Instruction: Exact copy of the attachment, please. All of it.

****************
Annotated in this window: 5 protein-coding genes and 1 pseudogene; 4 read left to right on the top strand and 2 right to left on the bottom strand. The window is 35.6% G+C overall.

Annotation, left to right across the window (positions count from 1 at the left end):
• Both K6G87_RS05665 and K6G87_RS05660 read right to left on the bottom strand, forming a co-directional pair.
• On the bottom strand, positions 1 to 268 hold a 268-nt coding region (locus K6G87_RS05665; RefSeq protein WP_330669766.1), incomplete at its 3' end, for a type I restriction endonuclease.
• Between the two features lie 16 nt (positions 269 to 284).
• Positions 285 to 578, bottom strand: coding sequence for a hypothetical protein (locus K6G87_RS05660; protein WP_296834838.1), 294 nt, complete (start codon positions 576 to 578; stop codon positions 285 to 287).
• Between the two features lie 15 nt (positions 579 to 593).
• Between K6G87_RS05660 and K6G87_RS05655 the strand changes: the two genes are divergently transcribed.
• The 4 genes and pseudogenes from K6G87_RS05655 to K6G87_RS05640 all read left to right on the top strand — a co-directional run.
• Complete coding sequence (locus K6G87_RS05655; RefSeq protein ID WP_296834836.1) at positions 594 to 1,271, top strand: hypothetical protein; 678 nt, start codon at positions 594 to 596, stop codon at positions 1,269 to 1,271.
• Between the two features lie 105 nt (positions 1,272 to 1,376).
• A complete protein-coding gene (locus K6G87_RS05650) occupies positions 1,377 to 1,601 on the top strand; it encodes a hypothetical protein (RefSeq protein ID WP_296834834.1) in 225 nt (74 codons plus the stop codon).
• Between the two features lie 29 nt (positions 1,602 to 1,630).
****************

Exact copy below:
Annotated in this window: 5 protein-coding genes and 1 pseudogene; 4 read left to right on the top strand and 2 right to left on the bottom strand. The window is 35.6% G+C overall.

Annotation, left to right across the window (positions count from 1 at the left end):
• Both K6G87_RS05665 and K6G87_RS05660 read right to left on the bottom strand, forming a co-directional pair.
• On the bottom strand, positions 1 to 268 hold a 268-nt coding region (locus K6G87_RS05665; RefSeq protein WP_330669766.1), incomplete at its 3' end, for a type I restriction endonuclease.
• Between the two features lie 16 nt (positions 269 to 284).
• Positions 285 to 578, bottom strand: coding sequence for a hypothetical protein (locus K6G87_RS05660; protein WP_296834838.1), 294 nt, complete (start codon positions 576 to 578; stop codon positions 285 to 287).
• Between the two features lie 15 nt (positions 579 to 593).
• Between K6G87_RS05660 and K6G87_RS05655 the strand changes: the two genes are divergently transcribed.
• The 4 genes and pseudogenes from K6G87_RS05655 to K6G87_RS05640 all read left to right on the top strand — a co-directional run.
• Complete coding sequence (locus K6G87_RS05655; RefSeq protein ID WP_296834836.1) at positions 594 to 1,271, top strand: hypothetical protein; 678 nt, start codon at positions 594 to 596, stop codon at positions 1,269 to 1,271.
• Between the two features lie 105 nt (positions 1,272 to 1,376).
• A complete protein-coding gene (locus K6G87_RS05650) occupies positions 1,377 to 1,601 on the top strand; it encodes a hypothetical protein (RefSeq protein ID WP_296834834.1) in 225 nt (74 codons plus the stop codon).
• Between the two features lie 29 nt (positions 1,602 to 1,630).